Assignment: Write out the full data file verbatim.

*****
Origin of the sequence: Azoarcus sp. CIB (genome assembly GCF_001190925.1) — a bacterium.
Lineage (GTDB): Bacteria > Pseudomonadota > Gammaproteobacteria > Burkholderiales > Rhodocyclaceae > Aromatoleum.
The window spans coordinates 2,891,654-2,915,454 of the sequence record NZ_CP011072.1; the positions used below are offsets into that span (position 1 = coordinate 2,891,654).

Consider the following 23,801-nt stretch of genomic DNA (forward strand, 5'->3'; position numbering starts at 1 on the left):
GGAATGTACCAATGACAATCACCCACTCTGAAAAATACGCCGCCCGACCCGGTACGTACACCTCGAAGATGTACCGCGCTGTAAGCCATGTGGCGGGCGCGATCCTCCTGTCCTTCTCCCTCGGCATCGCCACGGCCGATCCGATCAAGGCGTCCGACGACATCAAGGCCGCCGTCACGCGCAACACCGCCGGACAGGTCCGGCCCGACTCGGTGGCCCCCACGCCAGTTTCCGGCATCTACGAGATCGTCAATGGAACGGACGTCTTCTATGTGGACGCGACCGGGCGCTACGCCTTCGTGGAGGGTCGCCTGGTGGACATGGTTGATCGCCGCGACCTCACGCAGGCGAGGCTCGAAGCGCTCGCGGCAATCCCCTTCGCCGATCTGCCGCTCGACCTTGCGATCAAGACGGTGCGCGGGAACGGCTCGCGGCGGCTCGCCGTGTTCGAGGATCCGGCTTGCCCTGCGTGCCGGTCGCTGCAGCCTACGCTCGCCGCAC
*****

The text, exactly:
Origin of the sequence: Azoarcus sp. CIB (genome assembly GCF_001190925.1) — a bacterium.
Lineage (GTDB): Bacteria > Pseudomonadota > Gammaproteobacteria > Burkholderiales > Rhodocyclaceae > Aromatoleum.
The window spans coordinates 2,891,654-2,915,454 of the sequence record NZ_CP011072.1; the positions used below are offsets into that span (position 1 = coordinate 2,891,654).

Consider the following 23,801-nt stretch of genomic DNA (forward strand, 5'->3'; position numbering starts at 1 on the left):
GGAATGTACCAATGACAATCACCCACTCTGAAAAATACGCCGCCCGACCCGGTACGTACACCTCGAAGATGTACCGCGCTGTAAGCCATGTGGCGGGCGCGATCCTCCTGTCCTTCTCCCTCGGCATCGCCACGGCCGATCCGATCAAGGCGTCCGACGACATCAAGGCCGCCGTCACGCGCAACACCGCCGGACAGGTCCGGCCCGACTCGGTGGCCCCCACGCCAGTTTCCGGCATCTACGAGATCGTCAATGGAACGGACGTCTTCTATGTGGACGCGACCGGGCGCTACGCCTTCGTGGAGGGTCGCCTGGTGGACATGGTTGATCGCCGCGACCTCACGCAGGCGAGGCTCGAAGCGCTCGCGGCAATCCCCTTCGCCGATCTGCCGCTCGACCTTGCGATCAAGACGGTGCGCGGGAACGGCTCGCGGCGGCTCGCCGTGTTCGAGGATCCGGCTTGCCCTGCGTGCCGGTCGCTGCAGCCTACGCTCGCCGCAC